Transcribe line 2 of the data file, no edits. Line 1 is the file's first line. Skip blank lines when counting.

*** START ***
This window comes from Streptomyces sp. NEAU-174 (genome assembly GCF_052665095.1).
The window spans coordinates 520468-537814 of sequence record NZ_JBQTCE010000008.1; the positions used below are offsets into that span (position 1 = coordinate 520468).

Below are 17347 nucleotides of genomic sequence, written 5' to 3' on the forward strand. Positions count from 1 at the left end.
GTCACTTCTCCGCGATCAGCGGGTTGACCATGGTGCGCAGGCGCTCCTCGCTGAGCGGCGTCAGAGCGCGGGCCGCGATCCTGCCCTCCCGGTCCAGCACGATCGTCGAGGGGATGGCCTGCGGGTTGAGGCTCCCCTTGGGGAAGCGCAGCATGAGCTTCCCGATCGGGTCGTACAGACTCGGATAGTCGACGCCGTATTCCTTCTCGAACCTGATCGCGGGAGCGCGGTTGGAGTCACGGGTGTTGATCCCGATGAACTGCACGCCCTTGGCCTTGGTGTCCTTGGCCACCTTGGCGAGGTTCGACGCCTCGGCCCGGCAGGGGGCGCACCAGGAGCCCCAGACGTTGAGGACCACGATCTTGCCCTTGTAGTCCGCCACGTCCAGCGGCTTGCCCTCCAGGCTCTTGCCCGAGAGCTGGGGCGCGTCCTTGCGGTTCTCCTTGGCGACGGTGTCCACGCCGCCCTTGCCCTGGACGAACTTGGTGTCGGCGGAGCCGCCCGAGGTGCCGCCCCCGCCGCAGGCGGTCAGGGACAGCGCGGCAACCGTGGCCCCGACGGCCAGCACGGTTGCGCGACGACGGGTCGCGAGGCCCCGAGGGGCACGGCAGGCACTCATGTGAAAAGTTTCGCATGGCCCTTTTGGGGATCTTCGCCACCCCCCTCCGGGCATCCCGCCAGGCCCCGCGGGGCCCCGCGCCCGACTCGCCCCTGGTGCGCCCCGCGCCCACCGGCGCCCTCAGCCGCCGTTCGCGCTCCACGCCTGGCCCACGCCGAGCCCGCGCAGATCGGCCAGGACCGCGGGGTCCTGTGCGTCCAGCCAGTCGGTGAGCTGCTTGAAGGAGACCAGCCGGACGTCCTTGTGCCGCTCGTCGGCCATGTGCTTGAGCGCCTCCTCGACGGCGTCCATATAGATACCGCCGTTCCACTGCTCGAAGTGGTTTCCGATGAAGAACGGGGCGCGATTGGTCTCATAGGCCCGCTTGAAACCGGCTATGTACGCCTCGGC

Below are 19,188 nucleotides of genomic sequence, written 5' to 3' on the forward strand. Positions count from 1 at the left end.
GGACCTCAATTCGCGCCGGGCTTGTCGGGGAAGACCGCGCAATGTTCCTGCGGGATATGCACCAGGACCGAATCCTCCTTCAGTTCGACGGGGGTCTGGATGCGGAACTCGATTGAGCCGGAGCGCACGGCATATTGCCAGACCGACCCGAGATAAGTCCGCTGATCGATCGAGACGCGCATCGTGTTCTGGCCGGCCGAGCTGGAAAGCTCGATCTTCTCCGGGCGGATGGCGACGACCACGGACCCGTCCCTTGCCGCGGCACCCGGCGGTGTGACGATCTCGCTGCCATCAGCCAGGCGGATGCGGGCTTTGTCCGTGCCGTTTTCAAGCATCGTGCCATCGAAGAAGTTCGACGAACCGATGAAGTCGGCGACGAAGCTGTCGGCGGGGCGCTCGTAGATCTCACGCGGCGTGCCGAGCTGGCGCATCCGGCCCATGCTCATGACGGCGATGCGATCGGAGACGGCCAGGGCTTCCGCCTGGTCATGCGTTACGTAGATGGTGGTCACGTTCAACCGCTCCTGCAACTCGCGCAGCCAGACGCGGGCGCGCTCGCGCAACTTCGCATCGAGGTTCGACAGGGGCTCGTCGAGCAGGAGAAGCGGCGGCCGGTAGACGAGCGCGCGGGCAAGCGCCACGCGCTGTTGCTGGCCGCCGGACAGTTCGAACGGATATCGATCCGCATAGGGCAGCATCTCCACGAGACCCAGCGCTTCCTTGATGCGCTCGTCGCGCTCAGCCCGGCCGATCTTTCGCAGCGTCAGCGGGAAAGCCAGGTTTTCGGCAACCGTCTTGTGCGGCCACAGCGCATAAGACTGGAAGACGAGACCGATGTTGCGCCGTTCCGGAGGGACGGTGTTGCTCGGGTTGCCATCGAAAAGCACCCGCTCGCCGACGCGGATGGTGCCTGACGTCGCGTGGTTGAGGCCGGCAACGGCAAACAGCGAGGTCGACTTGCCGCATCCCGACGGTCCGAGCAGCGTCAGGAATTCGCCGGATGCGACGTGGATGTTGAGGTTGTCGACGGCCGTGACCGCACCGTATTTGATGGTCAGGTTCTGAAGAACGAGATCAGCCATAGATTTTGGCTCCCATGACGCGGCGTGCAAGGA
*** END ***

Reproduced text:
The window spans coordinates 520468-537814 of sequence record NZ_JBQTCE010000008.1; the positions used below are offsets into that span (position 1 = coordinate 520468).